otherpics/landingmemo.jpg Memorandum for the members of the Third Fleet Naval Landing Force. 28 August 1945










otherpics/yokosukamap.jpg Map used by members of the Third Fleet Naval Landing Force for initial landing at Yokosuka Naval Base. 30 August 1945







otherpics/tf31cert.jpg Certificate awarded to every member of Third Fleet Naval Landing Force, Task Force 31. 30 August 1945







otherpics/yokosukalanding02.jpgThe first ship borne forces to set foot in Japan were underwater demolition team members who landed on 28 August 1945 to check prospective Tokyo Bay landing beaches and ensure that fortifications were neutralized. Lieutenant Commander Edward Porter Clayton, USN, (center, back to camera) Commanding Officer of Underwater Demolition Team 21, receiving the first sword surrendered to an American force in the Japanese Home Islands. The surrender was made by a Japanese Army Coast Artillery Major (standing opposite Lt Cmdr. Clayton) at Futtsu-misaki, across Tokyo Bay from Yokosuka Navy Base on 28 August 1945. Members of UDT-21 had landed from USS Begor (APD-127), whose boats are beached in this view. NH#71599


otherpics/yokosukalanding03.jpgIn the early morning of 30 August, Marines and a sailor landing party came ashore to occupy the Yokosuka Naval Base and other nearby positions. Subsequent landings took place at Yokohama, closer to Tokyo, as the occupation forces built up their strength. Marines go ashore for initial occupation of Japanese facilities, probably near Yokosuka, circa 30 August 1945. Taken by a USS Iowa (BB-61) photographer. NARA#80-G-490432






otherpics/yokosukalanding01.jpgMarines of the 4th Regiment, 6th Division, come ashore at Yokosuka during initial landings in the Tokyo Bay area, 30 August 1945. They are in full battle gear in preparation for any treachery from the Japanese. Their LCVP is from USS Waukesha (AKA-84), and they appear to be pulling a 75mm pack howitzer. In the distance are the Japanese battleship Nagato (in the center) and Yokosuka dockyard facilities (at right). NARA#80-G-421128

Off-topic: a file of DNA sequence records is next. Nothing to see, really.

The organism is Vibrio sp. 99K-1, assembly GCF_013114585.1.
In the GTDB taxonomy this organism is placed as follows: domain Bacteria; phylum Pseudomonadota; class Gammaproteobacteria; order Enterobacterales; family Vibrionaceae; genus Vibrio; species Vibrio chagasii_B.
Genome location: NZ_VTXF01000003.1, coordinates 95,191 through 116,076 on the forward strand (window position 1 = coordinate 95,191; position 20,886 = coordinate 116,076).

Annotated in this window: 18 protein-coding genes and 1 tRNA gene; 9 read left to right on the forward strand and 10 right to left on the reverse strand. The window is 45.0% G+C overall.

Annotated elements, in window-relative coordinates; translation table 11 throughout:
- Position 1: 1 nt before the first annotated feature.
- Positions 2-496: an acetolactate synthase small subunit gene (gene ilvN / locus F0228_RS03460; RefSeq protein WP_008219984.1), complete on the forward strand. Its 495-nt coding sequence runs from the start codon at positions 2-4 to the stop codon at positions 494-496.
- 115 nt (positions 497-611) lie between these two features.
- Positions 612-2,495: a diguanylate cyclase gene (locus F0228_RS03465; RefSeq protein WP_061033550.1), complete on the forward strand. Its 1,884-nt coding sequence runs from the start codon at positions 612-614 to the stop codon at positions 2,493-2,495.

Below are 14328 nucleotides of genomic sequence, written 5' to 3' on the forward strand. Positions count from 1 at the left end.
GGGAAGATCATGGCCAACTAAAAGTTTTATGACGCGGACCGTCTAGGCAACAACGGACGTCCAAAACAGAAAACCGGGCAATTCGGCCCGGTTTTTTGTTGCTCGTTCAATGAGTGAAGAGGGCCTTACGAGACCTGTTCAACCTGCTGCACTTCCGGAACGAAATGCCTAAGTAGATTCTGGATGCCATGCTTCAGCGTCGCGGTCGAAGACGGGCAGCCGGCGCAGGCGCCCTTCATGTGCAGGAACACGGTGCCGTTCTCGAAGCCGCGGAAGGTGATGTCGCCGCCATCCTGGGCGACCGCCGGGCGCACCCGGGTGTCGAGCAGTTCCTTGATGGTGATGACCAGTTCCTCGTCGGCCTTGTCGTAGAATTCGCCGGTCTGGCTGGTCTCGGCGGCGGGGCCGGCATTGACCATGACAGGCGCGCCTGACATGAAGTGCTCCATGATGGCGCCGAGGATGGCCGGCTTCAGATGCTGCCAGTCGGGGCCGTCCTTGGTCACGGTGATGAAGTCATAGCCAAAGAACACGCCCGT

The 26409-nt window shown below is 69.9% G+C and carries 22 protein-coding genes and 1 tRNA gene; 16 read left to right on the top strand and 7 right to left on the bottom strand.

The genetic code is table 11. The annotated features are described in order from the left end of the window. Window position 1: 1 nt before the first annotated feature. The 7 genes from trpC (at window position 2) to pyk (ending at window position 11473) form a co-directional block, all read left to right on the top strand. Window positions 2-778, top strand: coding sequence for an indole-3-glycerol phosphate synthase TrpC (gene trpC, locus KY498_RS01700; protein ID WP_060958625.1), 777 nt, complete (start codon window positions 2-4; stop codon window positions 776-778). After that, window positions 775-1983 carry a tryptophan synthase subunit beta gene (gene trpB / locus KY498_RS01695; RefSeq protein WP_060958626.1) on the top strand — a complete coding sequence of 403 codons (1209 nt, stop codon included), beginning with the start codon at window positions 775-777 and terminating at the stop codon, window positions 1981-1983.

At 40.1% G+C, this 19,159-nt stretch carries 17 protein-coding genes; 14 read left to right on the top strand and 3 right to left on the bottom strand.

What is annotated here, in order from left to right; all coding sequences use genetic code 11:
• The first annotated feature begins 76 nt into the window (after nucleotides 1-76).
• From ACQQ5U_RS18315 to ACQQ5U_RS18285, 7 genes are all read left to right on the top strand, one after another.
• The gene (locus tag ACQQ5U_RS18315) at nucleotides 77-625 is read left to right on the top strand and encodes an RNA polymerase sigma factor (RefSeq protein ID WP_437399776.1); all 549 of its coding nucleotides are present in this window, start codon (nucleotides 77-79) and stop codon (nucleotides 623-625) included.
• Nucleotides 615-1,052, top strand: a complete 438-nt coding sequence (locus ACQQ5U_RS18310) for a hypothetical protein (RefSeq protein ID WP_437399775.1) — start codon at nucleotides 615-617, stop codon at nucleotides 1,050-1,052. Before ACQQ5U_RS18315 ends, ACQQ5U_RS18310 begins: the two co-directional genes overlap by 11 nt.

otherpics/yokosukalanding04.jpgRaising the United States flag at Yokosuka, 30 August 1945, as U.S. Marines and sailors took over the facility. Brigadier General William T. Clement, USMC, presided over the ceremony. In this view, the flag is at the bottom of the mast, ready to be hoisted. NARA#80-G-338244









REMEMBRANCE OF YOKOSUKA LANDING
Albert Joseph Vicarelli, Signalman 3c


Yokosuka Landing Force
It was early August, 1945, and as a crew member and Signalman 3/c on board USS Indiana BB58 I was standing watch on bridge when Murl Lucas, Chief Signalman, came up to me and said, "Vicarelli, report to the fantail and see the Sergeant in charge of the marine detachment. You are now transferred to the USS Indiana's marine detachment for infantry training." (I found out later that I was part of the 4th Reinforced Combat Regiment of the 6th Marine Division.) I said, "Are you kidding?" and he replied, "You will take an aldis lamp and be the liaison between the beach and ship, this will be for the initial landing on Japan."
The marine supply sergeant gave me a helmet, cartridge belt, leggings, canteen, a new pair of high shoes and an Enfield rifle full of cozmoline. We took the 30 caliber machine guns off the OS2U kingfishers (seaplanes), had tripods made for them and practiced firing off the fantail.
Within a few days I was transferred by breaches buoy to a destroyer (numerous pictures were taken and one taken on the breaches buoys is in our 1945 cruise book). If I remember correctly, the destroyer transferred us to a LSV where we were put in the charge of a marine corporal who had us break down our rifles and put them back together at least 20 times. I spent most ofthe evening doing this -- I think I can still do it! Lectures were given during the course of the day as to our duties when we landed on the beach. Maps, diagrams, and ammo were handed out and we filled our canteens. I believe it was early morning on August 28, 1945, that we went over the side and down the nets to our landing craft.